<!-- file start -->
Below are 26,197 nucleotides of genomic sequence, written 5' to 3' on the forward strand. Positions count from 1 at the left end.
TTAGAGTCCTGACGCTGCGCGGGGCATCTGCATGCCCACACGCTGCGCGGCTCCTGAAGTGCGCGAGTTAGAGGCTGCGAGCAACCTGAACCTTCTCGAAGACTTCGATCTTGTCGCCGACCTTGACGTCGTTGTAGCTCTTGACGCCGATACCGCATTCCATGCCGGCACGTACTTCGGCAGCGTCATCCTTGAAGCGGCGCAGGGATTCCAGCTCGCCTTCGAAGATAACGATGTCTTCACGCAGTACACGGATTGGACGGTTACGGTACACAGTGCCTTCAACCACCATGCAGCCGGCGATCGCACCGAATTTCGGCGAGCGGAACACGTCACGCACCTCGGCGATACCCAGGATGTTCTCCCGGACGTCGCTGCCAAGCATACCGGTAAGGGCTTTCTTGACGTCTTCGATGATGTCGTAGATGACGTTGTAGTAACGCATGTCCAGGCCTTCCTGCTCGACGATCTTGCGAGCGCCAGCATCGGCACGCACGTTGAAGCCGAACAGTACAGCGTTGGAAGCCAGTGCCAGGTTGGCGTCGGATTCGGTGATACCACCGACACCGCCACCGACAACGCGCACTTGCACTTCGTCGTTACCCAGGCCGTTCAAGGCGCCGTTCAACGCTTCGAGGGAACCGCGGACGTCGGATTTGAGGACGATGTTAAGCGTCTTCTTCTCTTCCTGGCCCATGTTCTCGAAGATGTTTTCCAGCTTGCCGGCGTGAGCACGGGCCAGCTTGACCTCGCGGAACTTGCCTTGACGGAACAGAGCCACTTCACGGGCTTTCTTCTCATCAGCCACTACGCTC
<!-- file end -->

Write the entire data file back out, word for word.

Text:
Below are 26,197 nucleotides of genomic sequence, written 5' to 3' on the forward strand. Positions count from 1 at the left end.
TTAGAGTCCTGACGCTGCGCGGGGCATCTGCATGCCCACACGCTGCGCGGCTCCTGAAGTGCGCGAGTTAGAGGCTGCGAGCAACCTGAACCTTCTCGAAGACTTCGATCTTGTCGCCGACCTTGACGTCGTTGTAGCTCTTGACGCCGATACCGCATTCCATGCCGGCACGTACTTCGGCAGCGTCATCCTTGAAGCGGCGCAGGGATTCCAGCTCGCCTTCGAAGATAACGATGTCTTCACGCAGTACACGGATTGGACGGTTACGGTACACAGTGCCTTCAACCACCATGCAGCCGGCGATCGCACCGAATTTCGGCGAGCGGAACACGTCACGCACCTCGGCGATACCCAGGATGTTCTCCCGGACGTCGCTGCCAAGCATACCGGTAAGGGCTTTCTTGACGTCTTCGATGATGTCGTAGATGACGTTGTAGTAACGCATGTCCAGGCCTTCCTGCTCGACGATCTTGCGAGCGCCAGCATCGGCACGCACGTTGAAGCCGAACAGTACAGCGTTGGAAGCCAGTGCCAGGTTGGCGTCGGATTCGGTGATACCACCGACACCGCCACCGACAACGCGCACTTGCACTTCGTCGTTACCCAGGCCGTTCAAGGCGCCGTTCAACGCTTCGAGGGAACCGCGGACGTCGGATTTGAGGACGATGTTAAGCGTCTTCTTCTCTTCCTGGCCCATGTTCTCGAAGATGTTTTCCAGCTTGCCGGCGTGAGCACGGGCCAGCTTGACCTCGCGGAACTTGCCTTGACGGAACAGAGCCACTTCACGGGCTTTCTTCTCATCAGCCACTACGCTC